Some school visits are special. My visit to ISF Tervuren International School was very special. Very special indeed.
To start with, it was National Poetry Day. National Poetry Day is always special. People of all ages, all over the country, celebrating and sharing and finding solace in poetry.But ISF Tervuren school isn’t in Britain. It’s in Belgium. So I was taking National Poetry Day international this year.
And it really was international, as the children at this English-language school come from many different countries, and speak a total of 18 different mother tongues, including French, Italian, Czech, German, Lithuanian, Korean and several African languages.
Deputy-Head Caroline Gill, who had invited me to the school, had put in a lot of work to get the whole school excited about poetry before my visit. And that makes all the difference! Her daughter (on teaching practice there) had created a beautiful ‘Poetree’ that the teachers had adorned with their favourite poems.
All of which meant that the children were already buzzing with poetry excitement when I stepped into the hall to put on my Buzzing! + Flying High! show for them that morning (with poems specially selected for an audience who did not all have native-speaker English proficiency).
The weather was kind to us, which meant that we were able to be outside for two of my follow-on workshops. I went rhyme-time rambling round the grounds with the youngest children, who became spiders and butterflies and ants with great gusto!
And for the KS1 children I took this year’s National Poetry Day theme of ‘Change’ and applied it to the topic of ‘birds’, as requested by Caroline. These children hatched from eggs into birds, and created a beautiful poem about what it was like to enter the world as a bird, using their senses to capture their first impressions of their surroundings.
I continued with the NPD theme of ‘Change’ with Years 5/6, who pupated into completely different creatures, and wrote poems that introduced us to their new form. I was very impressed by how the children’s poems got better and better and better over the course of the workshop as we applied different magic tricks to what they had written.
It wasn’t just the poetry that was special that day. No – lunch-time was pretty amazing too. Caroline’s daughter had made (vegan) sushi for us to share. Delicious!
And then, as if having lunch made for me wasn’t enough, I was given a fabulous present (and it couldn’t have been a better present!) by the school’s Head, along with a beautiful card signed by all the staff.
See what I mean about this visit being special?
And that’s not all. In the afternoon, I introduced Year 3/4 to haikus. And I left them with the thought that they could write haikus about anything, any time, any place, anywhere. Then lo and behold, the next day I was taken to see the installation in Tervuren that marks the centenary of the end of the First World War. It was a very moving installation. And on the end of each of the four ‘walls’ of ‘poppies’ was an inscription. It was my friend Clare (without whom this whole Belgian visit would have been impossible) who noticed that these inscriptions (in English, French, German and Flemish) were, in fact, haikus:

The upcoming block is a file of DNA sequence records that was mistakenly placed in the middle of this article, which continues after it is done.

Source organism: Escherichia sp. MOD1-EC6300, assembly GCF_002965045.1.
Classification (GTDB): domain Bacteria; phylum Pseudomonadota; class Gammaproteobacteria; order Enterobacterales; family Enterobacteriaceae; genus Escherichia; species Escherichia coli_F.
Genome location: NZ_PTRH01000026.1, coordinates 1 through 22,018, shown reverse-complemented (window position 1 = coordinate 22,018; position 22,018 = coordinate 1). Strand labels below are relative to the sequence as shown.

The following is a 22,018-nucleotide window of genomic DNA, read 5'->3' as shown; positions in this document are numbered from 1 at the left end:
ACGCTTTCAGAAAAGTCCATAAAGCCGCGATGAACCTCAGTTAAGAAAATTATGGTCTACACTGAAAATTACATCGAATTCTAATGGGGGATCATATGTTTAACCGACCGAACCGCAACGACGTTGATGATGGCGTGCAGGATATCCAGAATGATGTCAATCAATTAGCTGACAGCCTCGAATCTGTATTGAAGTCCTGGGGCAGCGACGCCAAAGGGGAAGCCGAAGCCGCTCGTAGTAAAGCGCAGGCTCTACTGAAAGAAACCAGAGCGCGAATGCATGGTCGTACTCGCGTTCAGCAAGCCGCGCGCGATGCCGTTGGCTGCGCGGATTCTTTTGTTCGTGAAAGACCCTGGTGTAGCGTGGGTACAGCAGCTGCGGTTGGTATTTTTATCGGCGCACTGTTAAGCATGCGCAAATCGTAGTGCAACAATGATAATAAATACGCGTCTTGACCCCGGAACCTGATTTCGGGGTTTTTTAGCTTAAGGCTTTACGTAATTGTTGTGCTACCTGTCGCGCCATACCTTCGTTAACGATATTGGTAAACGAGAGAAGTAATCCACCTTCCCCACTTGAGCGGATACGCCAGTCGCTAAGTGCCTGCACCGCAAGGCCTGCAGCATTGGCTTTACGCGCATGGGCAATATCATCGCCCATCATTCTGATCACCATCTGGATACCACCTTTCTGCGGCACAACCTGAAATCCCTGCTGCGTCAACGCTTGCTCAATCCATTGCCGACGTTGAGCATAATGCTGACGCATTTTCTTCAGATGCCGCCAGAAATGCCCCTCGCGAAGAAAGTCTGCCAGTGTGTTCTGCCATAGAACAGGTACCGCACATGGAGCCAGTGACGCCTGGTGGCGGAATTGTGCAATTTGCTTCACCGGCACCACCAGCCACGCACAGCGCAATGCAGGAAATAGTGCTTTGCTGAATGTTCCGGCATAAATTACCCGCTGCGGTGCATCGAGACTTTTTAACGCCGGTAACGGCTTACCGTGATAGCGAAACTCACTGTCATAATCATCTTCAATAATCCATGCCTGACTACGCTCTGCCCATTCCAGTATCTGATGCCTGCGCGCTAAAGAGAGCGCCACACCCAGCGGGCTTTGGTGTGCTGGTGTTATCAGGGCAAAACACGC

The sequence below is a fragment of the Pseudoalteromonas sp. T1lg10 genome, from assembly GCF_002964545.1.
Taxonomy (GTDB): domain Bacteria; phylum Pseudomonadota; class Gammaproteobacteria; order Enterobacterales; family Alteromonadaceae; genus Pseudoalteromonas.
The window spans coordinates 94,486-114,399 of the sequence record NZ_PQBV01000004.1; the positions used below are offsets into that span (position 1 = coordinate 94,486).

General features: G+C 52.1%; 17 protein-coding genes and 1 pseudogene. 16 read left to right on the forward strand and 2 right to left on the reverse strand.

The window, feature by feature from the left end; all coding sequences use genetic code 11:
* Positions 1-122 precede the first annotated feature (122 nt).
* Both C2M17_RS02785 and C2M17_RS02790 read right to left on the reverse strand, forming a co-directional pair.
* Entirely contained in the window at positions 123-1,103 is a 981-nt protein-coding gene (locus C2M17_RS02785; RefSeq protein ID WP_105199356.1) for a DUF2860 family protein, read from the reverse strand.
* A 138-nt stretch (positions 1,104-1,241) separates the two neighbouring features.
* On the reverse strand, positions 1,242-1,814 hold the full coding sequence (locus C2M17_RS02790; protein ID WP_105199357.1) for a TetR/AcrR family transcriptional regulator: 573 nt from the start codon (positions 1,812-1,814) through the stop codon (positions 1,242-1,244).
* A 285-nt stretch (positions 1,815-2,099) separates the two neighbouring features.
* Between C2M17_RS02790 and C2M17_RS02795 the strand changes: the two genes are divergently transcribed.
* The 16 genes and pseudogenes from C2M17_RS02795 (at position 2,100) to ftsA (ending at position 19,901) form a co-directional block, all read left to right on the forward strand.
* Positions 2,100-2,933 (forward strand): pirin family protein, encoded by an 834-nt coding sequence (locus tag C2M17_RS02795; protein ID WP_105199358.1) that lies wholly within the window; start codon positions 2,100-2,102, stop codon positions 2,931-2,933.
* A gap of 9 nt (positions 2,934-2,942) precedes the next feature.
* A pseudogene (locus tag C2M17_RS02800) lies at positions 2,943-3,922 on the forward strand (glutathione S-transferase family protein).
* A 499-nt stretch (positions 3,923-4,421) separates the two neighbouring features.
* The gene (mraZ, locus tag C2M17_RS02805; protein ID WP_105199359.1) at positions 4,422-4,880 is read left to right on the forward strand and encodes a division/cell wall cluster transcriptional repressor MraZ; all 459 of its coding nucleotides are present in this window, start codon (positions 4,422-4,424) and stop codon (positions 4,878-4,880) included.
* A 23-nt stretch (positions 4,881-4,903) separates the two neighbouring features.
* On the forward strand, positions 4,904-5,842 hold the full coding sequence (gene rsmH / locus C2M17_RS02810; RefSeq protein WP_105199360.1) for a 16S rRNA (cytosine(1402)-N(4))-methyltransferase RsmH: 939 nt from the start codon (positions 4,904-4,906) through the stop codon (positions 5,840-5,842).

I hope the ISF Year 3/4 children get to see these haikus, too. And see how moving just 17 syllables can be. And what power they have, now they know how to write them.
But back to my National Poetry Day visit. Which ended with a book signing.
I love interacting with individual children during book signings. But usually, that interaction is the last I know of the matter. What was extra special this time was that later that evening one of the parents sent beautiful photos of her children tucked up in bed with their copies of Buzzing! and Flying High!, with the message:
‘Loving our bedtime reading tonight …’
The perfect ending, for me, to National Poetry Day!
But that was not the end of poetry at ISF Tervuren. Oh no. The school really was in the poetry mood, and the next day they finished the week with a poetry celebration in which the children performed poems for their parents. Some were poems they had written with me, some were poems they had practised performing earlier. The reports I heard back from that celebration were very enthusiastic. I wish I had been there myself!
The success of a school visit depends very much, I have found, on how much the school buys into it. And ISF Tervuren certainly bought into it 100%. What was lovely was that they appreciated how much effort this had taken by Caroline Gill (with whom I had liaised extensively prior to my visit), and presented her with a bunch of flowers to thank her.
I’d like to add my thanks to Caroline here. And to all the staff and pupils and parents at ISF Tervuren International School for making my National Poetry Day 2018 so very special. There’s nowhere else I would rather have spent the day!